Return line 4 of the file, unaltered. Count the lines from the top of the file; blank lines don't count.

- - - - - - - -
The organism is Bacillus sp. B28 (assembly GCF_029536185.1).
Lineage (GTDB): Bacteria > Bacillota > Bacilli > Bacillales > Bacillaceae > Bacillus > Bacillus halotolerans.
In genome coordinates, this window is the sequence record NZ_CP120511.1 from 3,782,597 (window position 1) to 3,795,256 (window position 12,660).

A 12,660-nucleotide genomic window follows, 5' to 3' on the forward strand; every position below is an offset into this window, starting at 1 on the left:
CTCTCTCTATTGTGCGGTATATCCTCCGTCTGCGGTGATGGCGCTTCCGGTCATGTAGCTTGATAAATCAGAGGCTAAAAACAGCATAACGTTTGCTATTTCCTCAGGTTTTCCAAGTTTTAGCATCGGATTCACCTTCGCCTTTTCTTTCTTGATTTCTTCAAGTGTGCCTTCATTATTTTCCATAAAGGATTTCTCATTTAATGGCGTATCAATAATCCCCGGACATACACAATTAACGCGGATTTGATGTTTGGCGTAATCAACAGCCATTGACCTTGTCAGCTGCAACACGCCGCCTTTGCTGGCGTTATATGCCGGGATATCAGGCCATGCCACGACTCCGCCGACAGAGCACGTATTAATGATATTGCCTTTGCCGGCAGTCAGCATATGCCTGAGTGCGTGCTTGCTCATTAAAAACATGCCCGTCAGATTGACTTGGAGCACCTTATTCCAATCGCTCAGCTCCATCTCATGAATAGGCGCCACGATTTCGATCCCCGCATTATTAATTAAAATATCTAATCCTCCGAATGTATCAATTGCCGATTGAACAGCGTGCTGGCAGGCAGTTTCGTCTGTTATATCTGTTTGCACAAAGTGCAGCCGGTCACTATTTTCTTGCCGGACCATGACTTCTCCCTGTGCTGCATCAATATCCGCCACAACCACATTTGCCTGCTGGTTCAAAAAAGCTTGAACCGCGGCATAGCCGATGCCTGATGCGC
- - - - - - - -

A 12,660-nucleotide genomic window follows, 5' to 3' on the forward strand; every position below is an offset into this window, starting at 1 on the left: